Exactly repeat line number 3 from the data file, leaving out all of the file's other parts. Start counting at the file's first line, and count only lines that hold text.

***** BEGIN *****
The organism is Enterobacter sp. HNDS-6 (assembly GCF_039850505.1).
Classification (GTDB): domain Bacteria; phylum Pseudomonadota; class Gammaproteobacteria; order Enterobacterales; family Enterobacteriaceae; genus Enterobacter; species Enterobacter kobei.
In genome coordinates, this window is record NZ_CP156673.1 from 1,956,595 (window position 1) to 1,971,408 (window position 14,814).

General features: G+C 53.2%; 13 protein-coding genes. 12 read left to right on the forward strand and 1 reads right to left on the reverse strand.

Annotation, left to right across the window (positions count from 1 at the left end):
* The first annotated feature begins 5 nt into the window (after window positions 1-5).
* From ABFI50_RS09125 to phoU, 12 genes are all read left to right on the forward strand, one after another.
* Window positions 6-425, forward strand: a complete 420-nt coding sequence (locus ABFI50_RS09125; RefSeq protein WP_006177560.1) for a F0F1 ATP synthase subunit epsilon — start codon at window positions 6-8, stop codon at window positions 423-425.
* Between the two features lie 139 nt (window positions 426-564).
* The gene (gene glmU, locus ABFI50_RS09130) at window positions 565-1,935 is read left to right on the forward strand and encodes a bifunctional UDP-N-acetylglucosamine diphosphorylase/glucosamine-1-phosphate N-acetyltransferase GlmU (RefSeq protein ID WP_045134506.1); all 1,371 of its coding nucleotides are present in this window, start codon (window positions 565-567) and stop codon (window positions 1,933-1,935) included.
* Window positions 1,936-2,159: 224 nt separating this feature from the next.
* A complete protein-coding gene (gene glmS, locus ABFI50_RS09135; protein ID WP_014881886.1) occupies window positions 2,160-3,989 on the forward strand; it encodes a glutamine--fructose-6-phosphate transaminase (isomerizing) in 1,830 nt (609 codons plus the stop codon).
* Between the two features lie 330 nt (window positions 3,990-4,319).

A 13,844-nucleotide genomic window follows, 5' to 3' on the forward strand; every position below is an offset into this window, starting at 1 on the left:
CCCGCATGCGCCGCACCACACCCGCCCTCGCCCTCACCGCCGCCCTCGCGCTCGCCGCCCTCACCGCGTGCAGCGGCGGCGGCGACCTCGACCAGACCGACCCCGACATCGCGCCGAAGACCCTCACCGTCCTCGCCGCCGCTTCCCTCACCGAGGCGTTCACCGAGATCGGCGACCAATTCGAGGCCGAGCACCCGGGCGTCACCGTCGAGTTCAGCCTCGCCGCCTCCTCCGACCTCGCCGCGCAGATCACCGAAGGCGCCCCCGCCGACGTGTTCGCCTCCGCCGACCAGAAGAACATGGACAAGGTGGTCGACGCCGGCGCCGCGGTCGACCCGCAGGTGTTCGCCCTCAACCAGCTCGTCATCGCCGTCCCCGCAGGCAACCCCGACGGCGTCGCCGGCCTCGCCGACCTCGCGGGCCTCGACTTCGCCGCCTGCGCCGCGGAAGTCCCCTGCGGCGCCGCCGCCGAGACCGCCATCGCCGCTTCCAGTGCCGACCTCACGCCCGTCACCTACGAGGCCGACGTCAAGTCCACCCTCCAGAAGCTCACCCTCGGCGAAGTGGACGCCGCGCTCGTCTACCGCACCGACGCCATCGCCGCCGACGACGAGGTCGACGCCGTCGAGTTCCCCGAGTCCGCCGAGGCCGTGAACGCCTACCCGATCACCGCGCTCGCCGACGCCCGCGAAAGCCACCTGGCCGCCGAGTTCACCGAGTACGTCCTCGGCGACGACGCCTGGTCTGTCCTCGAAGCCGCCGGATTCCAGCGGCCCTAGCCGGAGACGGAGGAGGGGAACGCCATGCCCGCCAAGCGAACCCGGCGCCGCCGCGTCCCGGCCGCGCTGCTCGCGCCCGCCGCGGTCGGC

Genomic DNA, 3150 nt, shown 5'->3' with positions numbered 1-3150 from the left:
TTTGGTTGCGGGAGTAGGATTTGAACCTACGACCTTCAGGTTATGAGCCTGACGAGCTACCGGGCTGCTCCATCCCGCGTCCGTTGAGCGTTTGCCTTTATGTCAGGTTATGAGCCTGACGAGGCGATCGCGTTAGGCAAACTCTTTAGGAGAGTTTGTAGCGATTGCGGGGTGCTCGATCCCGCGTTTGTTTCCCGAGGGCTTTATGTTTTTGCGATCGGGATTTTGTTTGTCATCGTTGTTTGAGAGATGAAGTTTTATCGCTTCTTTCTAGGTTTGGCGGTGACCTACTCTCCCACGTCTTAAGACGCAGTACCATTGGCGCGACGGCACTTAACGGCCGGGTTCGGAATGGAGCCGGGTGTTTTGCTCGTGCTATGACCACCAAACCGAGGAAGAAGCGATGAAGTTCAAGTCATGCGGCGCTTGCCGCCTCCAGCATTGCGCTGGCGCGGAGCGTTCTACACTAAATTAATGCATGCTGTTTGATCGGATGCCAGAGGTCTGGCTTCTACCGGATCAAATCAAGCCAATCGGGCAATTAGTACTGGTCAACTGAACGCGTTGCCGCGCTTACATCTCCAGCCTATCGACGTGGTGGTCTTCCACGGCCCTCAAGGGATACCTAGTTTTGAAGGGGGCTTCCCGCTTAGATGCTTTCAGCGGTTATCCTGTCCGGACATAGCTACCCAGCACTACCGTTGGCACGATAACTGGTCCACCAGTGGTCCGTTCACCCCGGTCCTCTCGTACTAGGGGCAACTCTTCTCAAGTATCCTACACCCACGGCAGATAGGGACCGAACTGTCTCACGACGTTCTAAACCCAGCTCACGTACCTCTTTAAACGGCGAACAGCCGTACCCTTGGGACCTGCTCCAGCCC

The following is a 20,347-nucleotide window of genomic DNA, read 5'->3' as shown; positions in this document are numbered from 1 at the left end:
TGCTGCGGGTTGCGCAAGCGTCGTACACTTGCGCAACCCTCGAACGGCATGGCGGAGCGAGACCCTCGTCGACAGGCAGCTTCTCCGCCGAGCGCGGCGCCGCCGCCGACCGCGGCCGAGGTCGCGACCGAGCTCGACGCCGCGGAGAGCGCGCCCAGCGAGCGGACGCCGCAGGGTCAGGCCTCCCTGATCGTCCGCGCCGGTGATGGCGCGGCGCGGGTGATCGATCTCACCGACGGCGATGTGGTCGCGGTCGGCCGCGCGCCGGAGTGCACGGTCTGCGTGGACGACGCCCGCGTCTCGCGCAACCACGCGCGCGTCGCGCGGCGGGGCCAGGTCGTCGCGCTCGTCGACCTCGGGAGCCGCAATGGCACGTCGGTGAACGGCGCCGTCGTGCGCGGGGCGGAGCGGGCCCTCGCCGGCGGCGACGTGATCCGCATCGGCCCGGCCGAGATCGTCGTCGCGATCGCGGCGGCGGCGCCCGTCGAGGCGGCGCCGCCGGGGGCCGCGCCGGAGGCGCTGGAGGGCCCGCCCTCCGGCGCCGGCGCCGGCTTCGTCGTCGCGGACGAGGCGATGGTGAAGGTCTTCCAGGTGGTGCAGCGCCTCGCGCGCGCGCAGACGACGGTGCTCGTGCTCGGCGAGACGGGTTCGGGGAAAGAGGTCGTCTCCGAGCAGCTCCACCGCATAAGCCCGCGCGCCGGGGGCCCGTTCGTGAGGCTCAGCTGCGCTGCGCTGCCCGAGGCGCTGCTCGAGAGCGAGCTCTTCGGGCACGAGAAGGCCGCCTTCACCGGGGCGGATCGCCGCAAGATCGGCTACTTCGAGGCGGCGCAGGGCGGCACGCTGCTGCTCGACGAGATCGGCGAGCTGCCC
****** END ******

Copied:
In genome coordinates, this window is record NZ_CP156673.1 from 1,956,595 (window position 1) to 1,971,408 (window position 14,814).